In the 21 years I have been working at HEMI, rarely are two days ever the same. I love a fast paced, high adrenaline atmosphere and of course the neonates are my passion. Having the understanding that all horses are unique and have a distinct personality helps me have great patience with treatments and procedures, and also helps me with the training of new technicians and assistants. I have seen roughly 10,000 foals in my career. Some have gone on to be worth millions and some are backyard pets, but all are equally important. I’ve worked with some of the most famous stallions, broodmares and racehorses of all time but every single horse that comes through the door gets the same detailed attention. I love teaching new technicians, seasonal undergrad interns and students, and watching them make huge strides in just a short period of time with not only treatments, procedures and communication but horse handling as well.
My advice to anyone in an equine health care career is this: Don’t let anyone ever tell you it is too difficult to have a productive career and enjoy raising children at the same time. Involve yourself with as many opportunities as you can with your employer and in your community- don’t be a robot. I joined up with the ambulance team for 10 years, worked TB horse sales for over 30 and became a Certified Hyperbaric Technologist for both humans and animals to keep things interesting and make extra money. Spend time investigating activities that make you happy and keep absorbing new concepts. Learn to relax. This profession can be exceptionally stressful so discover yoga, meditation, read a good book, travel if you can, go for a hike or a ride, cook, make time for yourself. Learn how not to burn out. Don’t ever burn your bridges. Do beyond what is expected to make yourself stand out, and remember every expert was once a beginner.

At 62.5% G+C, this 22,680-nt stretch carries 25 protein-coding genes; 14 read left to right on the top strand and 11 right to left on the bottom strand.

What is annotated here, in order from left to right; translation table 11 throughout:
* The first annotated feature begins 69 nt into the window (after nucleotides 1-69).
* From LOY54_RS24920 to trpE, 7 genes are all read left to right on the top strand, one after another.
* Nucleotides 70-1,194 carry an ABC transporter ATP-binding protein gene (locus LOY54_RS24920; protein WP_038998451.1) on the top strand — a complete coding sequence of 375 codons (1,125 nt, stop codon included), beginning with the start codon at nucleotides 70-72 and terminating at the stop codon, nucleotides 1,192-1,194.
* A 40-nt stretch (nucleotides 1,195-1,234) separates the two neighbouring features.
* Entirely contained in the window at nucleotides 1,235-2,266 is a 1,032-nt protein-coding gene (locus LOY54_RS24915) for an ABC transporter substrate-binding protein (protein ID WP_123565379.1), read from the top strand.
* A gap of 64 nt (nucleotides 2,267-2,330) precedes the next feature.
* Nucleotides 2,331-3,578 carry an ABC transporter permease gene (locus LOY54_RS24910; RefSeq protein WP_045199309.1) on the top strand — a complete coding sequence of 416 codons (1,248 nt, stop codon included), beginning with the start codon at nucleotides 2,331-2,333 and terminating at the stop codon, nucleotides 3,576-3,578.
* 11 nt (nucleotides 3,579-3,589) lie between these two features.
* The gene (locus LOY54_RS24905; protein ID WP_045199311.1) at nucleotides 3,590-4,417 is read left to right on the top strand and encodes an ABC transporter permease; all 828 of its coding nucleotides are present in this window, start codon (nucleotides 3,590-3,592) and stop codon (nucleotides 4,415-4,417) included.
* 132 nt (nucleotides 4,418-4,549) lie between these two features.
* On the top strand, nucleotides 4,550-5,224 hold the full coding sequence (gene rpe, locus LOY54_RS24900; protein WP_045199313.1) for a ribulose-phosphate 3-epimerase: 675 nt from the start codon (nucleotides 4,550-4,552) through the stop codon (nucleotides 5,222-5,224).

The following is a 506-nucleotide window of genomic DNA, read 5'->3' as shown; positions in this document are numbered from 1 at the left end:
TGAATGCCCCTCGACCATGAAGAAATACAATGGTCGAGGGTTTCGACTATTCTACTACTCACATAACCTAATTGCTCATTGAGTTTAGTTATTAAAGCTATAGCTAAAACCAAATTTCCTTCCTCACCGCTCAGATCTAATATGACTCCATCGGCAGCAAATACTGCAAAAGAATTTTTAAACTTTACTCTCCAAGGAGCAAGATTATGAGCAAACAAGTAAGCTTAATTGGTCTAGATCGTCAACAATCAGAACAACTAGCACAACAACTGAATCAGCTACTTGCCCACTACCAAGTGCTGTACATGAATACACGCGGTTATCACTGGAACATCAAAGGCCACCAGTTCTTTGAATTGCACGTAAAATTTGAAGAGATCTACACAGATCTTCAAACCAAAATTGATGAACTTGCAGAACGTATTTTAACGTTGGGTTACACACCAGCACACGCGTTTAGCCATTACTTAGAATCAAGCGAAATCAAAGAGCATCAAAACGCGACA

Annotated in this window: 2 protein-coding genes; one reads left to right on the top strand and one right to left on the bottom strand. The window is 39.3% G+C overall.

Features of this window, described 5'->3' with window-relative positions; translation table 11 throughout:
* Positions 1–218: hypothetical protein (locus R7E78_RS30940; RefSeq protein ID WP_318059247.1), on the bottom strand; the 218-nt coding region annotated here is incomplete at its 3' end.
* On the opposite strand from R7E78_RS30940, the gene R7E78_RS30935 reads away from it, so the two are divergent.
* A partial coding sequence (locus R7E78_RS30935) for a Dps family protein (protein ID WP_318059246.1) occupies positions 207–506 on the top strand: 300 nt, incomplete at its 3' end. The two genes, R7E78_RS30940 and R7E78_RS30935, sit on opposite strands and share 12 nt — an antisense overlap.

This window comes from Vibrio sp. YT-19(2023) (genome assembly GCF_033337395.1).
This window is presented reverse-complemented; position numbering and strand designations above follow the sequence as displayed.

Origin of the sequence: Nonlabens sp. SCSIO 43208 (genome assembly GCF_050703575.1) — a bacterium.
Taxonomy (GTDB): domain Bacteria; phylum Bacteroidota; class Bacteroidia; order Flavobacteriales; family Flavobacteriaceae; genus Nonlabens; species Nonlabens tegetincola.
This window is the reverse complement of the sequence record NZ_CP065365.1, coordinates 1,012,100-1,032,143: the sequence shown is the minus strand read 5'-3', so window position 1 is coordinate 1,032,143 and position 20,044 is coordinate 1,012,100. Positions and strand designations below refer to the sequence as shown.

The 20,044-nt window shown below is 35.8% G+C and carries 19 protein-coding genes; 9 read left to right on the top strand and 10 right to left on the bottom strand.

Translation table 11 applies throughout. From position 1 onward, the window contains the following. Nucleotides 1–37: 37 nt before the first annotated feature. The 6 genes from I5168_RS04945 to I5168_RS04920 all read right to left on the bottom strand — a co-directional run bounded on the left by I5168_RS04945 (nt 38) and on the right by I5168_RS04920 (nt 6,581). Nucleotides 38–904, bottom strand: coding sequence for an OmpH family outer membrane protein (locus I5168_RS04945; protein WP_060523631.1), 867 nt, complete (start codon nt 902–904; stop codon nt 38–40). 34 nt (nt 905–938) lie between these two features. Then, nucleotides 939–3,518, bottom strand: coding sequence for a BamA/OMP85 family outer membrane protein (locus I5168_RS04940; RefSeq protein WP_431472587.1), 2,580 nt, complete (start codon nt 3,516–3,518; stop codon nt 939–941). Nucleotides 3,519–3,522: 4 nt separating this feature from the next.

Finally, I believe it is vital to stay informed and involved in this industry though organizations like the AAEVT. I am a charter member of the AAEVT and vividly remember how excited I was when I met Deb Reeder and heard of the exciting group she was planning to put together. I simply couldn’t believe we would finally have a voice and am forever grateful because I remember when we didn’t. Make the most of it, be pro-active , run for a position on the board, give a presentation, record a case study, host a CE event. Step outside your bubble and be brave, you won’t regret it.
Life is either a great adventure or nothing ~ Helen Keller